Minerva Learning Trust
6th November 2020

Youth Climate Summit Blog

Let’s not forget about the climate!


When we look back at 2020, the Covid pandemic will undoubtedly be at the forefront of any summary of the year. At a time when news headlines are dominated by lockdowns, job losses and the US election, it is vital that we do not lose track of other issues which will shape and affect our future. Politicians come and go; the pandemic will pass (eventually) … but we only have one Planet Earth.

It is now over 18 months since young people in the UK and across the world took part in as series of Global Climate strikes – protests inspired by Greta Thunberg – aimed at alerting governments around the world to the strength of feeling and passion of young people about the state of the environment in a world they will one day inherit. The number of students involved and the passion they showed brought real commitments to climate change … yet 18 months on have we forgotten the pledges and promises made? Was it just well intentioned, wishful thinking?

This is why the 2020 Youth Climate Summit is so important … climate change and environmental issues haven’t gone away … but there is a danger that the focus shifts away from these issues to something else. The Youth Climate Summit is aimed at reminding young people and teachers of the need for action to address the potential crisis of climate change still facing the world.

The Youth Climate Summit does not just focus on Climate Change, although that is a critical part. It focuses on building a sustainable future for all people by addressing the most pressing environmental issues:

· Nature, Oceans & Water (biodiversity, habitats, conservation, water, oceans)

· Pollution, Waste & Travel (clean transport, clean energy, plastic pollution, air pollution, eco-tourism, circular economy)

· Food, Farming & Forests (meat industry, food waste, palm oil, deforestation, rainforests, agriculture, adaptation)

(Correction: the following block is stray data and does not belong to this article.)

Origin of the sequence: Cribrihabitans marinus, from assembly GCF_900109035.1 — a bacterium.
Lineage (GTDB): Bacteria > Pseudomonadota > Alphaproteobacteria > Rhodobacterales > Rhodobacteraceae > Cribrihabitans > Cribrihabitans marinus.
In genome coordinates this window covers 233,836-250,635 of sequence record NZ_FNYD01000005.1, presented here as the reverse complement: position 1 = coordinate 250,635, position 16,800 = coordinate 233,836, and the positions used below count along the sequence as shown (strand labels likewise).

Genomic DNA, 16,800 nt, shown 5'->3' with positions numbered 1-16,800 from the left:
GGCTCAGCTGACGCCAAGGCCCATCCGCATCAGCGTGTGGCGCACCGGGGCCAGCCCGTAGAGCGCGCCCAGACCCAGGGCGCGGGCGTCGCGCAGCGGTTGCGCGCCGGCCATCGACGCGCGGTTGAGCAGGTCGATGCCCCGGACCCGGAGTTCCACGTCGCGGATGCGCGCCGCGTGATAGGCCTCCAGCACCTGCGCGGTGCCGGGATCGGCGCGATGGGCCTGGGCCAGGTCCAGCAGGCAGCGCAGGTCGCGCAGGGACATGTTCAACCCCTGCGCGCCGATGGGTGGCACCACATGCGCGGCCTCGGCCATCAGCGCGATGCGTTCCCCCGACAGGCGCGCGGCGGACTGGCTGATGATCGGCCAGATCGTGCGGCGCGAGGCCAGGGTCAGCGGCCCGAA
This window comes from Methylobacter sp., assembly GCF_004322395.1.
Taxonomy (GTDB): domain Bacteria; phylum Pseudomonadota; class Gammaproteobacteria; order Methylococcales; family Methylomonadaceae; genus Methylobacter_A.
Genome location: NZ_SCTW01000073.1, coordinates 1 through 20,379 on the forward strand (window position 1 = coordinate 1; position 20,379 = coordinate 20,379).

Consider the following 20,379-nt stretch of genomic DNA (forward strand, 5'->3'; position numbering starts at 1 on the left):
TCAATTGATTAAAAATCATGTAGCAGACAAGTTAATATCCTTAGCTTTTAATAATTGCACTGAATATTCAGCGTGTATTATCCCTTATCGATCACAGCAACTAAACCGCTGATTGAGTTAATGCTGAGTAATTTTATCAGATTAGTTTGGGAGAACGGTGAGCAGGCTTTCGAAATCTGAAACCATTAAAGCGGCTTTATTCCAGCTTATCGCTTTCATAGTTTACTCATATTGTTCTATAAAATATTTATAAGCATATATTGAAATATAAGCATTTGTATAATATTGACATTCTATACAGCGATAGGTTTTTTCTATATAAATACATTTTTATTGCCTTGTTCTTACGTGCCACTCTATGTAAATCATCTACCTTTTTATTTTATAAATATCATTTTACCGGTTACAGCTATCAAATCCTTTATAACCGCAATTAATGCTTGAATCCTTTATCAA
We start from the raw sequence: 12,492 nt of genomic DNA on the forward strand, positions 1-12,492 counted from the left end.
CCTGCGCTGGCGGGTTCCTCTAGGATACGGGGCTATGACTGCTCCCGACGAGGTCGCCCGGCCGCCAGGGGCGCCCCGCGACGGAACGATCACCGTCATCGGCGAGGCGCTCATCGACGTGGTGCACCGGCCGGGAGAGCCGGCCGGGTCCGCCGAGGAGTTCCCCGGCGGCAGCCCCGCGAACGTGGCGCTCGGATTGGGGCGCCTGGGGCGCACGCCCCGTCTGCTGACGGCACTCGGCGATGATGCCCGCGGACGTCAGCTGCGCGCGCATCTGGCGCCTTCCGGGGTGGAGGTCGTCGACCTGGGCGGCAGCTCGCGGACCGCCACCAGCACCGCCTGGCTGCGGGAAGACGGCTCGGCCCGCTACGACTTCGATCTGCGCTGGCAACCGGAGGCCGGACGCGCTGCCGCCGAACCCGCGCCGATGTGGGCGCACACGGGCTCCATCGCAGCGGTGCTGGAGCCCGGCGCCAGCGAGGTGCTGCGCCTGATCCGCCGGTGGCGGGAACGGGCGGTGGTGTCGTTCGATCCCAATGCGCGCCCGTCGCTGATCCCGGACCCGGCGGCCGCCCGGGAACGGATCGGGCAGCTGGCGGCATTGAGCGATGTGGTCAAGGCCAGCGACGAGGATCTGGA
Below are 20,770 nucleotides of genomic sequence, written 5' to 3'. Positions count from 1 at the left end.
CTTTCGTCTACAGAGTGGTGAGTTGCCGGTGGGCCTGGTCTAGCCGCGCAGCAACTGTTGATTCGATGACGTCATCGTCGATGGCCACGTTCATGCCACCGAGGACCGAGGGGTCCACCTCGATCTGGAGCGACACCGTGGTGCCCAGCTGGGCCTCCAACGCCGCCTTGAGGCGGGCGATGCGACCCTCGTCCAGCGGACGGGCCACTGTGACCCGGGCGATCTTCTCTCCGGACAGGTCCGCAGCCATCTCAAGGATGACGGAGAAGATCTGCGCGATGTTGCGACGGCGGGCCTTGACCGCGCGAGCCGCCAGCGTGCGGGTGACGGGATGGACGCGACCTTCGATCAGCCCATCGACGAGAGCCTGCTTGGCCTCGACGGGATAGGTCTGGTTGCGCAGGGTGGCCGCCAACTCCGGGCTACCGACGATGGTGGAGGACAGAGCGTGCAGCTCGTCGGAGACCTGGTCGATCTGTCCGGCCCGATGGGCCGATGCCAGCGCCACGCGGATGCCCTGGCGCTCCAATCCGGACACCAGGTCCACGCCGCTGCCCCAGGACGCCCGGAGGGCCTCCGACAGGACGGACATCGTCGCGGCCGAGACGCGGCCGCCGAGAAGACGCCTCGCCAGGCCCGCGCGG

· Fashion & Consumption (fashion, electronic, big business, sustainable business)

At High Storrs we pride ourselves that the education we offer is in the broadest possible sense of the word. And educating young people about Environmental Issues is a key part of what we do. Students are taught about the environment and climate change in Geography, Science and PSHCEE. In Geography, the Y7 curriculum includes ‘Why is the weather wild?’ and ‘My impact on the world’. Natural and human causes of climate change are key features of both A Level and GGCSE Geography too. In Science, the curriculum explores energy, the chemistry of the atmosphere, ecology and more.

To support the Youth Climate Summit, High Storrs students will engage in form group chats, and in Geography lessons, Y7&8 students will explore how they can personally make a difference to the future of the planet.

In the most challenging of circumstances, our students, parents and staff have shown great resilience and ingenuity to continue with life as close to normal as possible. But the current situation will pass … and it is essential that our students are able to build a safer and cleaner world for themselves in the future.

Andrew Walton-McBain